An Australian man has donated blood plasma every three weeks for the past 60 years and saved the lives of more than 2 million babies vulnerable to rhesus disease thanks to his unique antibodies, according to the Australian Red Cross Blood Service.

James Harrison, 78, has an antibody in his blood that is used to create the Anti-D injection that routinely stops the immune systems of women with rhesus-negative blood from attacking their unborn rhesus-positive children.

When he was 14, Harrison benefitted from a life-saving blood transfusion during a lung operation, and started donating blood as soon as he was old enough. Around that time, thousands of babies were dying each year from what would later be diagnosed as rhesus disease.

But doctors soon discovered that Harrison's blood carried a rare antibody that was known to stop women with rhesus-negative blood from developing antibodies against their children, and in the 1960s they used Harrison's plasma to create the Anti-D injection, which is now routinely used to help women safely carry rhesus-positive babies to term

"Australia was one of the first countries to discover a blood donor with this antibody, so it was quite revolutionary at the time," Jemma Falkenmire from the Australian Red Cross Blood Service told CNN. And while they've since found 50 other people in the country who carry the same antibody, this blood characteristic is still extremely rare.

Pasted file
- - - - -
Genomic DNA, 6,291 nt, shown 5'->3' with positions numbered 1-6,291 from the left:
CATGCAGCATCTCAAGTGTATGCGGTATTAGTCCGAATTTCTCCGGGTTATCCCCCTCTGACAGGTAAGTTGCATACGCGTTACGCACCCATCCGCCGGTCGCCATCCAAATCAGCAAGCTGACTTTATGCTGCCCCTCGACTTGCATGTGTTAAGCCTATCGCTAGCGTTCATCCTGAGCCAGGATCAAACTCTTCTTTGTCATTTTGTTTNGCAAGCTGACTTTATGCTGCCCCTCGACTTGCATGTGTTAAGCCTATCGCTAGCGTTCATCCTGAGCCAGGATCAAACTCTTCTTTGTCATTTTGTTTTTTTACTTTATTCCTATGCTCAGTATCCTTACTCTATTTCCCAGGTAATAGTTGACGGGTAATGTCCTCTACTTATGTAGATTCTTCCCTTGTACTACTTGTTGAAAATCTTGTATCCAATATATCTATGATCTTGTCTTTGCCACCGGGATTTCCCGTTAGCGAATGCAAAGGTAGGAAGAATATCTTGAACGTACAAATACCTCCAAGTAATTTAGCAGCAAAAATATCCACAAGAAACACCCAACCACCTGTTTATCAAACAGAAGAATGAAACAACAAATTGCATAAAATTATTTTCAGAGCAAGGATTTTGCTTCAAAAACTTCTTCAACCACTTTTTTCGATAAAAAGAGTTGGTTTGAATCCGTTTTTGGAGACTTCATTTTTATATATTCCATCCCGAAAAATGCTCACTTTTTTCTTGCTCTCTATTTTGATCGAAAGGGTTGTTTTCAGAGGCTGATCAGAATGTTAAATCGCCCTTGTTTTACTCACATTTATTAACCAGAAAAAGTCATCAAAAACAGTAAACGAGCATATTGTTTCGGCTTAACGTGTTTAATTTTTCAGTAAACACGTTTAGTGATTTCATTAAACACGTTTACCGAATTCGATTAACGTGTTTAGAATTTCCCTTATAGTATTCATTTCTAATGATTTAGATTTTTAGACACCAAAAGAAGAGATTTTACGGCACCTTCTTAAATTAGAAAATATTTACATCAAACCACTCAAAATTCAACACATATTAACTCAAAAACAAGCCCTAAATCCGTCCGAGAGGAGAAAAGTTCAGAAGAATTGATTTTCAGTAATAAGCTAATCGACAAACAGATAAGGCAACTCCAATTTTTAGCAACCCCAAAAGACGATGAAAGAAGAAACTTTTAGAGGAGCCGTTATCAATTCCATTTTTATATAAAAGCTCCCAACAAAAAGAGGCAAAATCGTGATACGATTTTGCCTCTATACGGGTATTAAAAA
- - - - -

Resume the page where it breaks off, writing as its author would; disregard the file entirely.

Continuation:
"Every bag of blood is precious, but James' blood is particularly extraordinary. Every batch of Anti-D that has ever been made in Australia has come from James' blood,"  added Falkenmire. "And more than 17 percent of women in Australia are at risk, so James has helped save a lot of lives."

Scientists still aren't quite sure why Harrison's blood carried these antibodies, but they believe it could have to do with the transfusions he received as a child during lung surgery. They're now hoping to find more blood donors with similar antibodies in their blood to take his place in the future.